VH: I see that you carry high-quality textiles from both Dale of Norway and Oleana. Can you speak about these products?

WH: Originally, we carried only two small spiral racks of sweaters, but over time that grew and grew to where we are the largest purveyor of Scandinavian wearables in the U.S. We still also handle many wonderful housewares products from Scandinavia.

Clothing is a very personal thing people feel strongly about. Scandinavia has never been a “throw-away society.” Maybe that is why Scandinavian things are still highly sought after. Even clothing must do its intended job and be as environmentally responsible as possible.

VH: Who are your customers?

WH: We have never thought that they should or even needed to be Scandinavian. In Rochester we find two types of customers: “medical tourists,” as the Mayo Clinic’s [proximity] brings in patients from all around the globe, and our town/area customers, who are always with us. [These two populations] make Rochester a stable environment. We don’t see big ups or downs because of trends, etc.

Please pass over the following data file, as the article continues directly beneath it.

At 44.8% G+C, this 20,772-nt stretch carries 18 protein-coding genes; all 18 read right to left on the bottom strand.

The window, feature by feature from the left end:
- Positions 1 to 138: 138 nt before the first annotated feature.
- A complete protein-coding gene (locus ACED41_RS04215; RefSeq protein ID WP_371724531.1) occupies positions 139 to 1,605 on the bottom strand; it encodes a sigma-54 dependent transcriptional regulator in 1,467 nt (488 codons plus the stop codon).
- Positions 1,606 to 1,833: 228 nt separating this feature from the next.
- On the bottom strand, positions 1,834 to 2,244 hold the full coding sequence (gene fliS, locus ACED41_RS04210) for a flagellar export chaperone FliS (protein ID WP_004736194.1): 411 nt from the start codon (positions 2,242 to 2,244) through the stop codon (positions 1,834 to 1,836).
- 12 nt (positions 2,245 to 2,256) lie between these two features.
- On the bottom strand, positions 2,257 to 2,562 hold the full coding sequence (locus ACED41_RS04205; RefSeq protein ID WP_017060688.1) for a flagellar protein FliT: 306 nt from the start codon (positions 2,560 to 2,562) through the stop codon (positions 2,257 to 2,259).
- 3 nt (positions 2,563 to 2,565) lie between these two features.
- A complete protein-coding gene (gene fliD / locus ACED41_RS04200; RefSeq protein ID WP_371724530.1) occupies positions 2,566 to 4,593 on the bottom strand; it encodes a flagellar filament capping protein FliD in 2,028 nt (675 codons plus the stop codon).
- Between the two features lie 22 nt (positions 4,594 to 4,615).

Our store has always had a friendly and “hygge” feel to it, even before the term became such a buzzword. We care more about how our customers are doing, where they have been, how their kids are, etc. I think that it helped that we each grew up in small towns and had families in small business.

VH: How important is organization and display to the customer’s experience?